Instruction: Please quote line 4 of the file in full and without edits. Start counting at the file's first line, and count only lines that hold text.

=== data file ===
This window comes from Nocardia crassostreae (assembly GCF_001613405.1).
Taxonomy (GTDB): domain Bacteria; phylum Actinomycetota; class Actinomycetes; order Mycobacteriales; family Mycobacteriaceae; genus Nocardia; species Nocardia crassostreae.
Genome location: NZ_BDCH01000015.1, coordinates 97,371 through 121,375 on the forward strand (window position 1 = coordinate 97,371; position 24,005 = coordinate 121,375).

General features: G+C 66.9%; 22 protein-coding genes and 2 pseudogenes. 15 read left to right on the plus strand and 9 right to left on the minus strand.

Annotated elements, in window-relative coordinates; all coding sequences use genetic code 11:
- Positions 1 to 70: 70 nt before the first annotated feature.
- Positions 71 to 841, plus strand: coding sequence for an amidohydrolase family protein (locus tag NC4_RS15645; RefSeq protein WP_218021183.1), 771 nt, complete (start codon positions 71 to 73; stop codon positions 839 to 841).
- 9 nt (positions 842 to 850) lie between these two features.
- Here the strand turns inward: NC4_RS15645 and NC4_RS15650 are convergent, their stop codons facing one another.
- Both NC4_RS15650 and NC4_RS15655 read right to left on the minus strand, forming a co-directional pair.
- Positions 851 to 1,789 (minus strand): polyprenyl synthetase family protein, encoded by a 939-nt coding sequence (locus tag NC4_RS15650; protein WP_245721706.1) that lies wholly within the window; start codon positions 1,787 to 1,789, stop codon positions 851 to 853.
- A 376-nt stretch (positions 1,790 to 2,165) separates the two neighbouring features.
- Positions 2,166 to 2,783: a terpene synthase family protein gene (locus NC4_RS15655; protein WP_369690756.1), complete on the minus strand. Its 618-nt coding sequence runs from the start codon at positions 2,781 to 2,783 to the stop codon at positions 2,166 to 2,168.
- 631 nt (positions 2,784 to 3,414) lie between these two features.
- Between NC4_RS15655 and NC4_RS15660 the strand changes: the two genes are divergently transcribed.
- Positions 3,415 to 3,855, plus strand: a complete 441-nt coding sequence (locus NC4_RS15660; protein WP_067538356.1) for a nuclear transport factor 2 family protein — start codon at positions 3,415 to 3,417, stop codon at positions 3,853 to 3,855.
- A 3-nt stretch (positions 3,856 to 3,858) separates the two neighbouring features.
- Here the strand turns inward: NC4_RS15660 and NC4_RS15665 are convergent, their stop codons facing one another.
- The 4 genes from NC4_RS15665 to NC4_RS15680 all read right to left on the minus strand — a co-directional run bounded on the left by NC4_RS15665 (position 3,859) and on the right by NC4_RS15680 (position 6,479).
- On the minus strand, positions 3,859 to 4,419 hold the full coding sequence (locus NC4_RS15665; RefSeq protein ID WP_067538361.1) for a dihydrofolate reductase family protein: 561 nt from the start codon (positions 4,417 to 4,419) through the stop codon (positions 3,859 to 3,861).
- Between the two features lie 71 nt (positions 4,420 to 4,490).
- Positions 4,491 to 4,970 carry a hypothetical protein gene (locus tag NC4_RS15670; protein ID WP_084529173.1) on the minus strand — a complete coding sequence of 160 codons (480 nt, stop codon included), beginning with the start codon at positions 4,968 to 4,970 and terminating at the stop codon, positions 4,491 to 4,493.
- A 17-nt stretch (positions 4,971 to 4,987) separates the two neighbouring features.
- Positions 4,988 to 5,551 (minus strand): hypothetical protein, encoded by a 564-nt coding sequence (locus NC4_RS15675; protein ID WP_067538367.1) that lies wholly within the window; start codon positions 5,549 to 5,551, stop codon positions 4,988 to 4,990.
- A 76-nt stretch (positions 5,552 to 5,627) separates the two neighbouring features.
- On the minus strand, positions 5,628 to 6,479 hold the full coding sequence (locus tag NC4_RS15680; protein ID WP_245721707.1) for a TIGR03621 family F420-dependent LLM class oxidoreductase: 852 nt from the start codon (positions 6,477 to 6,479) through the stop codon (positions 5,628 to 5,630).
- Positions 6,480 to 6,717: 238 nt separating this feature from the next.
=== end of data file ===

General features: G+C 66.9%; 22 protein-coding genes and 2 pseudogenes. 15 read left to right on the plus strand and 9 right to left on the minus strand.